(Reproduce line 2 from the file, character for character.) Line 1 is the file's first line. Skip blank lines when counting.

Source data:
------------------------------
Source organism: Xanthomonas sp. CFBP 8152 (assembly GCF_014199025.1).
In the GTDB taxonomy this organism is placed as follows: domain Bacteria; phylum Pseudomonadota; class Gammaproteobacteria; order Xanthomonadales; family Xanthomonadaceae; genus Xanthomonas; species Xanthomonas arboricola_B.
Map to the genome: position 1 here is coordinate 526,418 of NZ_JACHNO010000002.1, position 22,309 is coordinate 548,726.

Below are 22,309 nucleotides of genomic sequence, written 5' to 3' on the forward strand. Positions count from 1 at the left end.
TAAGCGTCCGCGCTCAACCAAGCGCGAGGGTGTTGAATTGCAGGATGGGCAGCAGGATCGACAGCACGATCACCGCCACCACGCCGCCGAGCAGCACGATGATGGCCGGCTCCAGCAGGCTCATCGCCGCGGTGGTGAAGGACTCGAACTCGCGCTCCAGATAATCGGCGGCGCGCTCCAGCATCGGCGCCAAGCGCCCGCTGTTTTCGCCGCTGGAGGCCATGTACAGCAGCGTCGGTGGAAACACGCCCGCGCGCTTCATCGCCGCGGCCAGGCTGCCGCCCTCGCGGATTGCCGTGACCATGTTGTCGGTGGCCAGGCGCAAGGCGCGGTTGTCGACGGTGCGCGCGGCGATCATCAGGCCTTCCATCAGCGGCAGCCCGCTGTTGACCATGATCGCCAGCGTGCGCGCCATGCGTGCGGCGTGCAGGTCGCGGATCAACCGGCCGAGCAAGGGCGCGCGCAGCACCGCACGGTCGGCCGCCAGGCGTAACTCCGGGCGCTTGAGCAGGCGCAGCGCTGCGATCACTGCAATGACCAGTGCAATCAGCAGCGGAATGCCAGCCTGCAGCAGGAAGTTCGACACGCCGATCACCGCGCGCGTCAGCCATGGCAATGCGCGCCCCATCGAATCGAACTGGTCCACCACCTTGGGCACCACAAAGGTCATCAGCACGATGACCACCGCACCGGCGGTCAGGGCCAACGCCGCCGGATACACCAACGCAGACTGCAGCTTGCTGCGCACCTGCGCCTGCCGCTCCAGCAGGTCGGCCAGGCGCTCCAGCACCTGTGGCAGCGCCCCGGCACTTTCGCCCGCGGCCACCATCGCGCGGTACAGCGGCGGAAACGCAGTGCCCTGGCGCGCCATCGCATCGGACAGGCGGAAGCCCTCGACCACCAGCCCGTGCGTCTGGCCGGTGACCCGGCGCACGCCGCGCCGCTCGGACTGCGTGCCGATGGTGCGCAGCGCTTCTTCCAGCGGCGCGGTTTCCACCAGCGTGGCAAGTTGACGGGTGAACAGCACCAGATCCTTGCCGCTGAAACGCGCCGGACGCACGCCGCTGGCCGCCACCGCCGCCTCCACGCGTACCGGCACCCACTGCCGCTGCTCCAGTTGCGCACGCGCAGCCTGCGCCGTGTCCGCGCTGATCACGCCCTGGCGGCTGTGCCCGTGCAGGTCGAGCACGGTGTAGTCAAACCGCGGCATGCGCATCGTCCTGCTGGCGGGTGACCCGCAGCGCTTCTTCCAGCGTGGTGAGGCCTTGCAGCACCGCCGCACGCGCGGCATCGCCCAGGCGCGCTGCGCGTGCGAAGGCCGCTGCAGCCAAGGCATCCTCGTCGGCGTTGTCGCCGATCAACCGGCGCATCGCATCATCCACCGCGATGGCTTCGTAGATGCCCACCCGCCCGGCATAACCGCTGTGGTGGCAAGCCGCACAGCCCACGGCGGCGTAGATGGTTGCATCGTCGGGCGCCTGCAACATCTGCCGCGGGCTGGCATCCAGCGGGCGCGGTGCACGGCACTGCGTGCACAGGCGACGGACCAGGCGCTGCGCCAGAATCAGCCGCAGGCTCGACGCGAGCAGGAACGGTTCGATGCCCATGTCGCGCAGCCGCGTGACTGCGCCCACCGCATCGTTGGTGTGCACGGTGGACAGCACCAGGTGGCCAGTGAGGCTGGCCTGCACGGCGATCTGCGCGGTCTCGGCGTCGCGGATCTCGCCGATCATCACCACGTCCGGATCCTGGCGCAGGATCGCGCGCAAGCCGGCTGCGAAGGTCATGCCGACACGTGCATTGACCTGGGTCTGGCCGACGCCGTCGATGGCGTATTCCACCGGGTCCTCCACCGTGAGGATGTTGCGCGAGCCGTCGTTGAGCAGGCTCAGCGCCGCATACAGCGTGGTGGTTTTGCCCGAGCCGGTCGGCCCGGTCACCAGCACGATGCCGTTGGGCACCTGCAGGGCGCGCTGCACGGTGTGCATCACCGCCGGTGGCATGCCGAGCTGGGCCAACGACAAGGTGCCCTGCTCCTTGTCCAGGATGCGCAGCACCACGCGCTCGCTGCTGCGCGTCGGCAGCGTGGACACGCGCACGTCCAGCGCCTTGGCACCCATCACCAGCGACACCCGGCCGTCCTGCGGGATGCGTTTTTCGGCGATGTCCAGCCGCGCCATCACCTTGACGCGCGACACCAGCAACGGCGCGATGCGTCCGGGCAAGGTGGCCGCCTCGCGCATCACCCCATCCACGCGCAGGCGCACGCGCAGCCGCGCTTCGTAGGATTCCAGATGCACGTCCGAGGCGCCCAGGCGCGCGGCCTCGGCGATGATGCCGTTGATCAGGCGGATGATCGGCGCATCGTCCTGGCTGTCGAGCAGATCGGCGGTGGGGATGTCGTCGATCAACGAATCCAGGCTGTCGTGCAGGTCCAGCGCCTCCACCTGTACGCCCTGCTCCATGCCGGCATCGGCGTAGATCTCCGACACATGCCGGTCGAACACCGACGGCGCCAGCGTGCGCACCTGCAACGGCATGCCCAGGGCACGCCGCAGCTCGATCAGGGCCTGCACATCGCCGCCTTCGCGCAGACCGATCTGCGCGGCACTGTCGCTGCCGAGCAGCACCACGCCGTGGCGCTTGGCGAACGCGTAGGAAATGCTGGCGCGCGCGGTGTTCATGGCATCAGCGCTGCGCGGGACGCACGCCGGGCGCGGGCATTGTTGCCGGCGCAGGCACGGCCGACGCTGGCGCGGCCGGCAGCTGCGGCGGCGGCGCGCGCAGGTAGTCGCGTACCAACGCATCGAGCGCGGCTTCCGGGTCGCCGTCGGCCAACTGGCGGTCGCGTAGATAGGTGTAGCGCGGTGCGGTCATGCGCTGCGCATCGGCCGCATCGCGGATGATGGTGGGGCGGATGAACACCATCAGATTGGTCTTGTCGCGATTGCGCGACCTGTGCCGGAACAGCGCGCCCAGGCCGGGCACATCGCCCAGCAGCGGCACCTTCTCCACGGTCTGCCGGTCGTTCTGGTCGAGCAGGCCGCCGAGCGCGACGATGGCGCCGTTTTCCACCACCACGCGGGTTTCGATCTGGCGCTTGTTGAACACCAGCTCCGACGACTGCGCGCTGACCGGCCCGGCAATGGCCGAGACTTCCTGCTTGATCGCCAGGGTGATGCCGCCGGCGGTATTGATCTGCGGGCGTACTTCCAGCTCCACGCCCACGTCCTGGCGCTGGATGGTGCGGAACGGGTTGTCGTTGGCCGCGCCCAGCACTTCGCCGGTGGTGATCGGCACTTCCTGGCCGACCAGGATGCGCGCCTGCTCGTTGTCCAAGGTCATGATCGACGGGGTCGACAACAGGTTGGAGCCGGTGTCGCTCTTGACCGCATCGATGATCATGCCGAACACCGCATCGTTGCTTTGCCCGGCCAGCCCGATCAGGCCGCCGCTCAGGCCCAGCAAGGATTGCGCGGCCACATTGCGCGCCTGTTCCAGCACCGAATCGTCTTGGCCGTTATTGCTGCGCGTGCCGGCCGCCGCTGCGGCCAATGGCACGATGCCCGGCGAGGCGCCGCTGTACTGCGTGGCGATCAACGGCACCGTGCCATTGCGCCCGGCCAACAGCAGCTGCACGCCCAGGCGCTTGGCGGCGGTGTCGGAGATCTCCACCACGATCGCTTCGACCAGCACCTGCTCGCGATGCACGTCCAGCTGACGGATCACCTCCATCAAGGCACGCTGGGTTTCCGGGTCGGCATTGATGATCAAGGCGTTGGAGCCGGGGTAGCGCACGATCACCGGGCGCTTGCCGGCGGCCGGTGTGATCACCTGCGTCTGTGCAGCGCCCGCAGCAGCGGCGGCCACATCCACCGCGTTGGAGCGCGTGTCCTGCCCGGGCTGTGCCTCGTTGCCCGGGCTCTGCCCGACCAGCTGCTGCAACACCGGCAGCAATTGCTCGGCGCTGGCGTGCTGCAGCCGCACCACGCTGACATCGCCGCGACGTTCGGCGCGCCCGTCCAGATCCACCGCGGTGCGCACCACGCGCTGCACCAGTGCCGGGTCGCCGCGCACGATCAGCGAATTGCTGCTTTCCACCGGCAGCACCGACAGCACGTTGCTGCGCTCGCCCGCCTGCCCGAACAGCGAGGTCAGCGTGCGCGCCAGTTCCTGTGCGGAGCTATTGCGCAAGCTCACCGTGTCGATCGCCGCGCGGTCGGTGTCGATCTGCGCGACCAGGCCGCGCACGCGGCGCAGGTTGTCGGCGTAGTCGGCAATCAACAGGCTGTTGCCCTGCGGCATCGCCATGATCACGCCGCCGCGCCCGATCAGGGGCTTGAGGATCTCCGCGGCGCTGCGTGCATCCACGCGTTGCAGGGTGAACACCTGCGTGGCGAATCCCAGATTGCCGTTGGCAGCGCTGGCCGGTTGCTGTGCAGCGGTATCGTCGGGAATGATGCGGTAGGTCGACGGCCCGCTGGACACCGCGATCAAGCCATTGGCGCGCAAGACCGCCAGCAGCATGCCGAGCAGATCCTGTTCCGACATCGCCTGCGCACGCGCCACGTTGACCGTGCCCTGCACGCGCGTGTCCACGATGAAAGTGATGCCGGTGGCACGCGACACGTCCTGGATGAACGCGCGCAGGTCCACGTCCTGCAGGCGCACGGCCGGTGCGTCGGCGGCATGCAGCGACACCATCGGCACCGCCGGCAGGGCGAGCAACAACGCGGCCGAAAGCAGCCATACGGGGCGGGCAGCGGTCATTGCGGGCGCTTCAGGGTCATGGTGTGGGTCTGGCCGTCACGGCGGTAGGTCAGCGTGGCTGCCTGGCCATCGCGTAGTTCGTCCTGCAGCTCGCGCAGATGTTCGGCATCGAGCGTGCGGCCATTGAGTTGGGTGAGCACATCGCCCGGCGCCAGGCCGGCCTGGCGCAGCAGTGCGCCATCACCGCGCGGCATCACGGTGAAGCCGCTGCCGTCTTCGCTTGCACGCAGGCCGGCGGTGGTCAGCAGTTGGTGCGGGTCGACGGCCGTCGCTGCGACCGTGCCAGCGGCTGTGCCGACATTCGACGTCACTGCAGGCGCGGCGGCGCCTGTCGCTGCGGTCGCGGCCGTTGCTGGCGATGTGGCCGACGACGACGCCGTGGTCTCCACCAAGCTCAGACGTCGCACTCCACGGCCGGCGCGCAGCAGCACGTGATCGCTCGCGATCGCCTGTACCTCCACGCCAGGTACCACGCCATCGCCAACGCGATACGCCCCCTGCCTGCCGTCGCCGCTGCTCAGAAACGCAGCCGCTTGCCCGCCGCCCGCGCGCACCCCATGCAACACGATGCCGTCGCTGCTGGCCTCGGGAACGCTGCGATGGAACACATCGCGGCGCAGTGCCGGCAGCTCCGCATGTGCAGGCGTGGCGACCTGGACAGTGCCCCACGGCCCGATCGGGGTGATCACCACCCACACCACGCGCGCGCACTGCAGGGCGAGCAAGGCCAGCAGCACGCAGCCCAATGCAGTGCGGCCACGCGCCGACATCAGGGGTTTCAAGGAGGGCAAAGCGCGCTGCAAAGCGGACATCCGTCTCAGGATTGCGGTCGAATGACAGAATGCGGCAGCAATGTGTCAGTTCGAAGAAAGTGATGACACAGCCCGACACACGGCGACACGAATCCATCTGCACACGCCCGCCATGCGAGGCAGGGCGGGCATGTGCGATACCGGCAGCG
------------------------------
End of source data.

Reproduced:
In the GTDB taxonomy this organism is placed as follows: domain Bacteria; phylum Pseudomonadota; class Gammaproteobacteria; order Xanthomonadales; family Xanthomonadaceae; genus Xanthomonas; species Xanthomonas arboricola_B.